Finally feeling better, we pushed through the remainder of Hungary in only three days, in retrospect I regret not spending more time in Baja in the southernmost bit of Hungary where we finally jumped, full heartedly in our underwear into the Danube (After a day of riding in 35C (96F) heat).

Highlights of Hungary which I will always remember was:

  1. The food – We ate great food in Hungary! Maybe this was over romanticised due to the fact that we could actually afford to eat a meal out and we were delighted to have a break from our every day fair of chicken and cheese rolls on the side of the road, but I think it was more because the food in Hungary is just really good, honest, home cooked grub, like Goulash and Chicken noodle soup. We also started to buy real treats for ourselves in Hungary like fresh herbs and even butter!
  2. Technology – I had a very simple minded idea that Eastern Europe wouldn’t be as modern with their technology as Western Europe and that as soon as we crossed the border I would run the risk of bad wifi. I can tell you now that this is absolutely not the case! The wifi in Hungary was much better than in Germany (sorry Germany but your wifi sucks). Oh and they take credit card everywhere unlike a lot of places in Western Europe.
  3. A more relaxed way of life – From my experience in Hungary there seemed to be a very relaxed way of life. People went about their business, and actually kept businesses open on Sundays, but they seemed to be enjoying their surroundings, through fishing, walking and relaxing in the town squares. It is definitely poorer than Western Europe but I wouldn’t say less comfortable.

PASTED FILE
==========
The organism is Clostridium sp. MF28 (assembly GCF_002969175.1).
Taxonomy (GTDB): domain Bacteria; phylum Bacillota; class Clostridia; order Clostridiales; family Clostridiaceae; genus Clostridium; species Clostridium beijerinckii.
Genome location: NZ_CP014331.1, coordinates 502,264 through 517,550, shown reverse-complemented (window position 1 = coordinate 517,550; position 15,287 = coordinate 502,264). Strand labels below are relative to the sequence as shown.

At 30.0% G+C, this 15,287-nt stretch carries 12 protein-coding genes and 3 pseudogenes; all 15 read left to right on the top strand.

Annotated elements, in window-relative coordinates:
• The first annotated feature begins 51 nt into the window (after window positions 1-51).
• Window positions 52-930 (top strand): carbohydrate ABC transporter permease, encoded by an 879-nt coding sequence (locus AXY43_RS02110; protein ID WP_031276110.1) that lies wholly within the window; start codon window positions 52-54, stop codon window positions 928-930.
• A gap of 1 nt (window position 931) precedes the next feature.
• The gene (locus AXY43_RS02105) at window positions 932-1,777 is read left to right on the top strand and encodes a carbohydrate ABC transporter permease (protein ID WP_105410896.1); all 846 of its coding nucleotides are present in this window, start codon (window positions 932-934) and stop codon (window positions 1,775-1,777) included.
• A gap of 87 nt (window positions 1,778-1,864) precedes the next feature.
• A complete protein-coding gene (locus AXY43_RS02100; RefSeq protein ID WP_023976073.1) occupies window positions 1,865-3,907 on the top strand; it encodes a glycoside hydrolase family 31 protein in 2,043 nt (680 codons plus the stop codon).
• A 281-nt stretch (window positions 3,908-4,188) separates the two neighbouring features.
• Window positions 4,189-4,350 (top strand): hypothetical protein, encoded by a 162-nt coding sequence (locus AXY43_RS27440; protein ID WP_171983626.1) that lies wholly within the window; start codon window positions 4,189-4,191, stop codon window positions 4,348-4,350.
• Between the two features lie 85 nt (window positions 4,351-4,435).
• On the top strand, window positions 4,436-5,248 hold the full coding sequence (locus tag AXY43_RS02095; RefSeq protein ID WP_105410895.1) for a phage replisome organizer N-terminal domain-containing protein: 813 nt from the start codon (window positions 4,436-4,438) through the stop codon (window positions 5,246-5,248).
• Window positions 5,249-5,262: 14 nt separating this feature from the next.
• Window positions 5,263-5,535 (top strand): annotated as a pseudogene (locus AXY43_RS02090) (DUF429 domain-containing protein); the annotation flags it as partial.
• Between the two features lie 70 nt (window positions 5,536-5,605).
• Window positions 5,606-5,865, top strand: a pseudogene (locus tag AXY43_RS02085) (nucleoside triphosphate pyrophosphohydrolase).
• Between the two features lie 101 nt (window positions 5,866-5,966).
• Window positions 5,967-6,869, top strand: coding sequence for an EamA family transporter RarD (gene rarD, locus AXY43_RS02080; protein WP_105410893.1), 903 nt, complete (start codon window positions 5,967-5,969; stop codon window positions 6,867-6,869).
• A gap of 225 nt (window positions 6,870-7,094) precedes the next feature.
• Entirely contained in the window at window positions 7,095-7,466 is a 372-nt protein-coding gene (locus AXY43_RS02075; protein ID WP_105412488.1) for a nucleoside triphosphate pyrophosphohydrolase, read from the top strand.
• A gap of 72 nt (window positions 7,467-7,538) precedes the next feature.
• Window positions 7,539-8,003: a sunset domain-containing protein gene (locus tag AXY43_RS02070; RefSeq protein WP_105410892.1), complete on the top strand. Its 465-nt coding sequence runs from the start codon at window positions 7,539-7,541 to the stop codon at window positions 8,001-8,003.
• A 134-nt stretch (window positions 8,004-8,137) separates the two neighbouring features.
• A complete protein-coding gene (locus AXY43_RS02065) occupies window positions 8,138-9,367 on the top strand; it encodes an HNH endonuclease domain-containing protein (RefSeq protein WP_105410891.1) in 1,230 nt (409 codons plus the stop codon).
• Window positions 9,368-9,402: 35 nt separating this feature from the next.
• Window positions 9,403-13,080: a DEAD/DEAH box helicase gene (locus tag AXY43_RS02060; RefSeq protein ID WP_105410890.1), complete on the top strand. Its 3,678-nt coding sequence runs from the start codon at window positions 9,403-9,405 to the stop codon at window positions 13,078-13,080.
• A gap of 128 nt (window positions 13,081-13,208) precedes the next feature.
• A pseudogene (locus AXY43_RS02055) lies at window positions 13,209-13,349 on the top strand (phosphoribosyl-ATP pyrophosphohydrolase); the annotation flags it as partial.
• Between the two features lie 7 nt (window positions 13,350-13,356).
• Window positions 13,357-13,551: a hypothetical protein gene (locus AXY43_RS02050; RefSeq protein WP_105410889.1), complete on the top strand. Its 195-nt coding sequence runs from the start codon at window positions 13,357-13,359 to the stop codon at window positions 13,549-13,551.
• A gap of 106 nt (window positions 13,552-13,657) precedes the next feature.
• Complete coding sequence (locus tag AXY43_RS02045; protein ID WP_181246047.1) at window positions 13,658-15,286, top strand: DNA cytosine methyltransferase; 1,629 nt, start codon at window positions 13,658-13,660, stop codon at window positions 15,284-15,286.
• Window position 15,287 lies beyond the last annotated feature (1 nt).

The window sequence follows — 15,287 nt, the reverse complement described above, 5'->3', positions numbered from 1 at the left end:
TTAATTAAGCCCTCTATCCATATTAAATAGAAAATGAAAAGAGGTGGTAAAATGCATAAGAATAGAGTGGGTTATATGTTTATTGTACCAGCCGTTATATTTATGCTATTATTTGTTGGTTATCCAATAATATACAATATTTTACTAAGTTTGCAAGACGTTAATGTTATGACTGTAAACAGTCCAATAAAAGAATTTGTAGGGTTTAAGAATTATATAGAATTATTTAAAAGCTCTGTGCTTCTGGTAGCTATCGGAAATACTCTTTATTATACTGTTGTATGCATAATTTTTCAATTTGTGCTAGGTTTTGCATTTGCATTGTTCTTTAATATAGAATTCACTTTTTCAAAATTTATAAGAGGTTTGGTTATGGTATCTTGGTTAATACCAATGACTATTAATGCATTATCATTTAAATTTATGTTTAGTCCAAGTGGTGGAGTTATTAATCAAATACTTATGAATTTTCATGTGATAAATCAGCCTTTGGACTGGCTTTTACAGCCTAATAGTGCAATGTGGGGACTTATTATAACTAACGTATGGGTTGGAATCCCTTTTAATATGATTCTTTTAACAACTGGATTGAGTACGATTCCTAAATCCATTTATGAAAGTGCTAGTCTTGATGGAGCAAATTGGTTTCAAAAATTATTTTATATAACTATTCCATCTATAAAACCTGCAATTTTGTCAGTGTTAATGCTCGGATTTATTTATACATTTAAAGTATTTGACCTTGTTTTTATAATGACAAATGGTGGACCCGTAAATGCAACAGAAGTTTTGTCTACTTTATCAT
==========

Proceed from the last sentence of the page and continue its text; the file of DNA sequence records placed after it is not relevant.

4. Bad roads – As I discussed earlier the roads were sometimes very difficult, but as I reflected on this I realised how easy it was to forget the bad. When you are on a bike tour it is like you are always living for the moment, so those horrendous memories of the field which disguised itself as a road for 5km is quickly forgotten when you are riding on a river bank on a paved path 10 km’s further on.
  5. We started meeting other serious cycle tourers – It seemed as soon as we got past Budapest the serious cycle touring had started and we started meeting more, hard core, cyclists on the road. It has been refreshing to finally be able to ride a while with other cyclists that are on similar journeys to ourselves and share in their experiences. Like the cyclist we met who was on his way to Egypt (or maybe Israel, he wasn’t sure) with a guitar on his back. He had left his home town in France two and a half years to travel the world and go wherever people recommended he should see. And that was his life. As free as a bird.
  6. Fields of sunflowers – In Hungary we started riding into fields of endless sunflowers. The beauty and happiness of these flowers have had a profound effect on me and I know these fields will be a highlight of all my memories from these travels.


Bike Touring is not as Easy as it Sounds

In other words it is a lot of work!


When my husband and I took on this challenge I half expected a gap year experience with a bit of an adult edge. By this I mean I imagined casually viewing city tourist sites, relaxing, reading and writing my blog from about 2 pm. And yes I thought the mornings would have the tough workout vibe about them, and that would be about it.

This has not been the case. Yes we live in the age of GPS and the thought of having to map out your journey seems pretty foreign, but when your bicycle touring this is precisely what you have to do. And it takes a lot of time and energy! We try to stay on known cycle safe routes (the eurovelo routes through Europe are fantastic for this) which you need to map out, road by road (otherwise you end up a muddy path which you can’t ride or you find yourself climbing a 15% gradient hill on a 70mph motorway). Finally, you can then plot your route into your gps system, however then comes the next challenge of making sure you are covering enough miles and your route isn’t too strenuous. Then you have to realise that, unlike the typical student gap year experience, you are most likely not in cities very often, in fact you are usually in the middle of nowhere and you need to find a place to stay.